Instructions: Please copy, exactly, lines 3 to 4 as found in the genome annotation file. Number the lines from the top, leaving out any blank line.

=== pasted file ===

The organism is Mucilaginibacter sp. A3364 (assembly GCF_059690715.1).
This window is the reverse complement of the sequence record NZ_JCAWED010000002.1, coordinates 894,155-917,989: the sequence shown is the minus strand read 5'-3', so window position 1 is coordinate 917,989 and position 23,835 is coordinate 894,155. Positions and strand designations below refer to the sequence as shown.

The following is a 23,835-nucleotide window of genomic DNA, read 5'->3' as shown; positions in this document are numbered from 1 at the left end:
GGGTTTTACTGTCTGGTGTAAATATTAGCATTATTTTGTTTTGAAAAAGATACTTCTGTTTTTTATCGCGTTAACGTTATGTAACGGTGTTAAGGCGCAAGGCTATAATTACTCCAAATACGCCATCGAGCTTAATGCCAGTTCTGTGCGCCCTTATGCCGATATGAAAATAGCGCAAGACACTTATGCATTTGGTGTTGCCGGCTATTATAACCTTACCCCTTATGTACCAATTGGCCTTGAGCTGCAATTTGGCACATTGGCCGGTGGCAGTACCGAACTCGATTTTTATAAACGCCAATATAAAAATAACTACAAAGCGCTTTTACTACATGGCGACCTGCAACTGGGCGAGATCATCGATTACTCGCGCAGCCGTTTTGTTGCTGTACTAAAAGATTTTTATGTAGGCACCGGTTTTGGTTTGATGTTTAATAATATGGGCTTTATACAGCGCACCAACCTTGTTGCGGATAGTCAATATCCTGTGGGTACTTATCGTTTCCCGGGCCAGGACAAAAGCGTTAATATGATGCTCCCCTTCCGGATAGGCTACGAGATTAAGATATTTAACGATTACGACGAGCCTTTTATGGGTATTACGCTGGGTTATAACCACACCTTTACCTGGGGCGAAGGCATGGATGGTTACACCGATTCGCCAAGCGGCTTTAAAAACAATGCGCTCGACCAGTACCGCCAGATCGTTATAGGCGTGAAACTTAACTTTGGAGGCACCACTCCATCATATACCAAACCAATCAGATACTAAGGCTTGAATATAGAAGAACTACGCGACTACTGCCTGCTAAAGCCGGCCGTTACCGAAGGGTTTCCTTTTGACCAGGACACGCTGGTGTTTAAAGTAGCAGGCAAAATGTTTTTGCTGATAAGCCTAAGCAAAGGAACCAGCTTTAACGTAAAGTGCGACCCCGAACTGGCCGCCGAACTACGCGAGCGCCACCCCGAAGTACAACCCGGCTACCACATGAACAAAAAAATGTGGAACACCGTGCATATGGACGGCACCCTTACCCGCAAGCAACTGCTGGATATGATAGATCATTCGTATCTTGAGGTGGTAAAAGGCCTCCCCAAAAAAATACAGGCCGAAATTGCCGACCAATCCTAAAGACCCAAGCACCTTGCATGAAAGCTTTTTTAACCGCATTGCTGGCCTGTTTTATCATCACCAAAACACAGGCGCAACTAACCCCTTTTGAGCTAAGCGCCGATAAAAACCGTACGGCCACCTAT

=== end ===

The following is a 23,835-nucleotide window of genomic DNA, read 5'->3' as shown; positions in this document are numbered from 1 at the left end:
GGGTTTTACTGTCTGGTGTAAATATTAGCATTATTTTGTTTTGAAAAAGATACTTCTGTTTTTTATCGCGTTAACGTTATGTAACGGTGTTAAGGCGCAAGGCTATAATTACTCCAAATACGCCATCGAGCTTAATGCCAGTTCTGTGCGCCCTTATGCCGATATGAAAATAGCGCAAGACACTTATGCATTTGGTGTTGCCGGCTATTATAACCTTACCCCTTATGTACCAATTGGCCTTGAGCTGCAATTTGGCACATTGGCCGGTGGCAGTACCGAACTCGATTTTTATAAACGCCAATATAAAAATAACTACAAAGCGCTTTTACTACATGGCGACCTGCAACTGGGCGAGATCATCGATTACTCGCGCAGCCGTTTTGTTGCTGTACTAAAAGATTTTTATGTAGGCACCGGTTTTGGTTTGATGTTTAATAATATGGGCTTTATACAGCGCACCAACCTTGTTGCGGATAGTCAATATCCTGTGGGTACTTATCGTTTCCCGGGCCAGGACAAAAGCGTTAATATGATGCTCCCCTTCCGGATAGGCTACGAGATTAAGATATTTAACGATTACGACGAGCCTTTTATGGGTATTACGCTGGGTTATAACCACACCTTTACCTGGGGCGAAGGCATGGATGGTTACACCGATTCGCCAAGCGGCTTTAAAAACAATGCGCTCGACCAGTACCGCCAGATCGTTATAGGCGTGAAACTTAACTTTGGAGGCACCACTCCATCATATACCAAACCAATCAGATACTAAGGCTTGAATATAGAAGAACTACGCGACTACTGCCTGCTAAAGCCGGCCGTTACCGAAGGGTTTCCTTTTGACCAGGACACGCTGGTGTTTAAAGTAGCAGGCAAAATGTTTTTGCTGATAAGCCTAAGCAAAGGAACCAGCTTTAACGTAAAGTGCGACCCCGAACTGGCCGCCGAACTACGCGAGCGCCACCCCGAAGTACAACCCGGCTACCACATGAACAAAAAAATGTGGAACACCGTGCATATGGACGGCACCCTTACCCGCAAGCAACTGCTGGATATGATAGATCATTCGTATCTTGAGGTGGTAAAAGGCCTCCCCAAAAAAATACAGGCCGAAATTGCCGACCAATCCTAAAGACCCAAGCACCTTGCATGAAAGCTTTTTTAACCGCATTGCTGGCCTGTTTTATCATCACCAAAACACAGGCGCAACTAACCCCTTTTGAGCTAAGCGCCGATAAAAACCGTACGGCCACCTAT